Mitochondrial DNA from platelets of sporadic ALS patients restores normal respiratory functions in ρ0 cells
Nerve Tissue Proteins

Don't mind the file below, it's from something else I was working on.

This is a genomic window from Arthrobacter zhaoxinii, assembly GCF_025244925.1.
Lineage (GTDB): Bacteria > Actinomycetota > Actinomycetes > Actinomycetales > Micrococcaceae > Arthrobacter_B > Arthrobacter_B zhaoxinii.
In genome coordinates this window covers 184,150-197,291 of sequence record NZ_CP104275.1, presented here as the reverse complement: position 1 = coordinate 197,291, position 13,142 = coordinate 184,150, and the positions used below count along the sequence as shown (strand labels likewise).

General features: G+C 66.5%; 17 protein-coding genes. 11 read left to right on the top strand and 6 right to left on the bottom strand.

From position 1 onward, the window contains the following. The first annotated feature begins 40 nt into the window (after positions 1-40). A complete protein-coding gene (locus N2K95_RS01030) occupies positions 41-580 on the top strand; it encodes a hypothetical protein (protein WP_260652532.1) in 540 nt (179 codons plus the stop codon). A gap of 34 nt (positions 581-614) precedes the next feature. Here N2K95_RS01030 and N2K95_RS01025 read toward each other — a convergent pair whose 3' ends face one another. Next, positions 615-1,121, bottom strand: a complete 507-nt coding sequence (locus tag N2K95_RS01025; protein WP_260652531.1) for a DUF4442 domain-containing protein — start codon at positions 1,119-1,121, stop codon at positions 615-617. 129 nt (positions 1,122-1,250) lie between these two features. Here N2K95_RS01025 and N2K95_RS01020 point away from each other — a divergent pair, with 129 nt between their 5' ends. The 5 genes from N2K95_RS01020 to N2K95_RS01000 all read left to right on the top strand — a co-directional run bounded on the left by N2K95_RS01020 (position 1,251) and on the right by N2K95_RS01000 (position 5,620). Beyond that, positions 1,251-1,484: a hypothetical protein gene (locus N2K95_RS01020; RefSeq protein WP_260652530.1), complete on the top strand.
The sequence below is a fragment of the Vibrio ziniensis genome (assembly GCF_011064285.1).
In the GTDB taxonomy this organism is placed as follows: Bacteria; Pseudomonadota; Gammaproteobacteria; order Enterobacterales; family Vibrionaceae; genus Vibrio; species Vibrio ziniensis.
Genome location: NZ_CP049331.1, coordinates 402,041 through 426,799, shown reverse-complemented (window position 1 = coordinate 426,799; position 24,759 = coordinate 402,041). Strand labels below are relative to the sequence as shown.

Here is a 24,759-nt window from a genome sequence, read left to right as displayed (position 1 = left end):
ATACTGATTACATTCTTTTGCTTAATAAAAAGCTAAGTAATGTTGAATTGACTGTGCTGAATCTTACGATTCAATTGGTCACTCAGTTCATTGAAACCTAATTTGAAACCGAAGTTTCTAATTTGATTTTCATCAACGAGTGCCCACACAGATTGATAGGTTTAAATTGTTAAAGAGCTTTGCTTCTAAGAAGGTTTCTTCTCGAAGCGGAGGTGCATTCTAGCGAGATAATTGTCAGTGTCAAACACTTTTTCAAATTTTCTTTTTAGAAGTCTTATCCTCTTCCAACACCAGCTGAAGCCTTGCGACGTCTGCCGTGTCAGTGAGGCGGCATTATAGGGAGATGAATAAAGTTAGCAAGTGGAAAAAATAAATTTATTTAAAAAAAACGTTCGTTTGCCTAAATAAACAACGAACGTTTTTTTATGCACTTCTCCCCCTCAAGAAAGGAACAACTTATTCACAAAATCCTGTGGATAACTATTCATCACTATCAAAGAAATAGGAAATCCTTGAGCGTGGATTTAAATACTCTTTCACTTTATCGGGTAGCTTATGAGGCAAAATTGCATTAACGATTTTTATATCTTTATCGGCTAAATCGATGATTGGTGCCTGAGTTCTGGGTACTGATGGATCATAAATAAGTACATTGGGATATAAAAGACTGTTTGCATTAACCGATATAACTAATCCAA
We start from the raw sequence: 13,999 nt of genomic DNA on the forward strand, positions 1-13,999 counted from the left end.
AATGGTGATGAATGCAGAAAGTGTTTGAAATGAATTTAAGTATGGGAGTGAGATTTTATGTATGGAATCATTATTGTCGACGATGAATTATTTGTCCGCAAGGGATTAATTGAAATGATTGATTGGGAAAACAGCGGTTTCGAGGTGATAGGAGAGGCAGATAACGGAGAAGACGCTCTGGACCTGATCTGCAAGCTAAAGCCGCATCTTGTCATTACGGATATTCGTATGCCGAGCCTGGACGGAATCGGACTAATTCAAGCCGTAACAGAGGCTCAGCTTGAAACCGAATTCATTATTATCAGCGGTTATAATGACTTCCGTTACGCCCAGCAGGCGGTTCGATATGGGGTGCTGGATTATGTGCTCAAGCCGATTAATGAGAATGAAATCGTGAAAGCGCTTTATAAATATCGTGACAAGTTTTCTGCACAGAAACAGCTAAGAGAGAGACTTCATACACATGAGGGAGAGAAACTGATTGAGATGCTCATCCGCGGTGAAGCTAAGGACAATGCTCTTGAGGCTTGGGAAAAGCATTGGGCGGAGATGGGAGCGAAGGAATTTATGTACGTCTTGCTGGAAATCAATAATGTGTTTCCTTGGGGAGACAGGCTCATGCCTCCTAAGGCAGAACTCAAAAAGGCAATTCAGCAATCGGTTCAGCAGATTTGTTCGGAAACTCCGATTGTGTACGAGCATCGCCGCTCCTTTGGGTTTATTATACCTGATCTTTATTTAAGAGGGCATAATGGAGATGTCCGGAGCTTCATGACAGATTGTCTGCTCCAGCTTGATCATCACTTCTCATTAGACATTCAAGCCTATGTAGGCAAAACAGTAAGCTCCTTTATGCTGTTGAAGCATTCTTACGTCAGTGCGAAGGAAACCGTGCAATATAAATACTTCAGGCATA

Amyotrophic lateral sclerosis (ALS) is a devastating neurodegenerative disease, which affects the anterior horn cells of the spinal cord and cortical motor neurons. A pathophysiological role for mtDNA mutations was postulated based on the finding that cybrids obtained from mitochondria of sporadic ALS patients exhibited impaired respiratory chain activities, increased free radical scavenging enzymes, and altered calcium homeostasis. To date, however, no distinct mtDNA alterations associated with ALS have been reported. Therefore, we reexamined the hypotheses that mtDNA mutations accumulate in ALS and that cybrids generated from ALS patients' blood have impaired mitochondrial respiration. Cybrid cell lines were generated from 143B osteosarcoma rho(0) cells and platelet mitochondria of sporadic ALS patients or age-matched controls. We found no statistically significant differences in mitochondrial respiration between ALS and control cybrids, even when the electron transport chain was stressed with low concentrations of respiratory chain inhibitors. Mitochondrial respiratory chain enzyme activities were also normal in ALS cybrids, and there was no increase in free radical production. Therefore, we showed that mtDNA from platelets of ALS patients was able to restore normal respiratory function in rho(0) cells, suggesting that the presence of mtDNA mutations capable of affecting mitochondrial respiration was unlikely.